Former DNC chair: Hillary Clinton 'absolutely' has a tendency to come off as smug

Story highlights

  • Rendell: "I think it's also important for Hillary Clinton to be presidential, to hang in there, even if he does get personal..."
  • Rendell also warned of a "hidden vote" for Trump.

(CNN)Ed Rendell, the former governor of Pennsylvania and former Democratic National Committee chairman, said in a radio interview on Tuesday that Hillary Clinton "absolutely" has a tendency to come off as smug, which she should fight in Wednesday's debate.

Responding to a remark by host Rich Zeoli on 1210 WPHT Philadelphia radio that Clinton has a tendency "to come across smug and over-confident," Rendell said, "Absolutely, and she should fight that."
    Rendell also served as the chair of the Philadelphia host committee for the Democratic National Convention this year.
    Prior to the comment, the former governor had been giving his advice for Clinton for the third and final presidential debate. Rendell said that, despite her lead in the polls, which has widened since the release of a 2005 audiotape of Donald Trump describing how sexually aggressive behavior toward women, Clinton should take care not to appear too sure of her chances of victory.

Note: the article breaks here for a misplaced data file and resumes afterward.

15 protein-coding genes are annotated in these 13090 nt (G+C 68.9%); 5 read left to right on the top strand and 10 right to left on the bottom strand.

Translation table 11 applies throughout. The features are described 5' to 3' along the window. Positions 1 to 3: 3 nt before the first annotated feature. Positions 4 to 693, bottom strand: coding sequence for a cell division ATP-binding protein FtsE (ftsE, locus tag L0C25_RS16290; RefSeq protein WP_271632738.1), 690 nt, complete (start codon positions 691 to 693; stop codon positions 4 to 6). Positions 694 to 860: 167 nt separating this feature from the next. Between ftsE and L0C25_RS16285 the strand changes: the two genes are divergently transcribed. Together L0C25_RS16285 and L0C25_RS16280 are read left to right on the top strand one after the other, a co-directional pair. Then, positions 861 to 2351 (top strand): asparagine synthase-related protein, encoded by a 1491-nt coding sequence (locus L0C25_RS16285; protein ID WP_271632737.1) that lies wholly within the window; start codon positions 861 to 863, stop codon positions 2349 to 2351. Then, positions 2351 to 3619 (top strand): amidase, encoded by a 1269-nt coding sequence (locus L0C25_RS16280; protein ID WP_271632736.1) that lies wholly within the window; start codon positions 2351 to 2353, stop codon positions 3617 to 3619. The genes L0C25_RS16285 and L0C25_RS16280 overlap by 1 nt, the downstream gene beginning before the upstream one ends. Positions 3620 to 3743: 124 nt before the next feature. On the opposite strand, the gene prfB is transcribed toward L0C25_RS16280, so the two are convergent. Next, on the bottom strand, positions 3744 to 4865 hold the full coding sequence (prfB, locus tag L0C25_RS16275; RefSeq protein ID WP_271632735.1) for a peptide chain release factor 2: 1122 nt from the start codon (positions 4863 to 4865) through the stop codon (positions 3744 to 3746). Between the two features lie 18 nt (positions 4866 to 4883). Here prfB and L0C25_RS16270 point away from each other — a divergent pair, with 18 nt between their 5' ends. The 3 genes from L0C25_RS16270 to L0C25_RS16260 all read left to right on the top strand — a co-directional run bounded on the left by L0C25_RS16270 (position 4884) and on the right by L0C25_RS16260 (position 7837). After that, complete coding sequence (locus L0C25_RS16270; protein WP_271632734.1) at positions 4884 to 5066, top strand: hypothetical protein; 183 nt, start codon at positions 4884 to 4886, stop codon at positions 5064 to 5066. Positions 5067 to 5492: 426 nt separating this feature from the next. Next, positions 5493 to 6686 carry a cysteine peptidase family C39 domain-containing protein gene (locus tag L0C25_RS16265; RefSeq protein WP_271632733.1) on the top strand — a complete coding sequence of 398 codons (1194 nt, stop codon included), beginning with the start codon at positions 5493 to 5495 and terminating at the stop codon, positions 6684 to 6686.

"I think it's also important for Hillary Clinton to be presidential, to hang in there, even if he does get personal, but not to be smug or self-confident or over-confident because elections can turn," he said. "I don't think that the lead is big enough that there's any reason for us to be over-confident and she should not portray any idea that she thinks this is in the bag and that she thinks she doesn't have to contend."
    Later in the interview, Rendell said that the election was not over and that one potential cause for concern for the Clinton campaign could be a "hidden vote" for Trump.
    "Some people may not have been telling the truth to the pollsters. How big a hidden vote that is, I don't know." Rendell said, noting that growing enthusiasm among Clinton's supporters and that Clinton's campaign organization were reasons for optimism.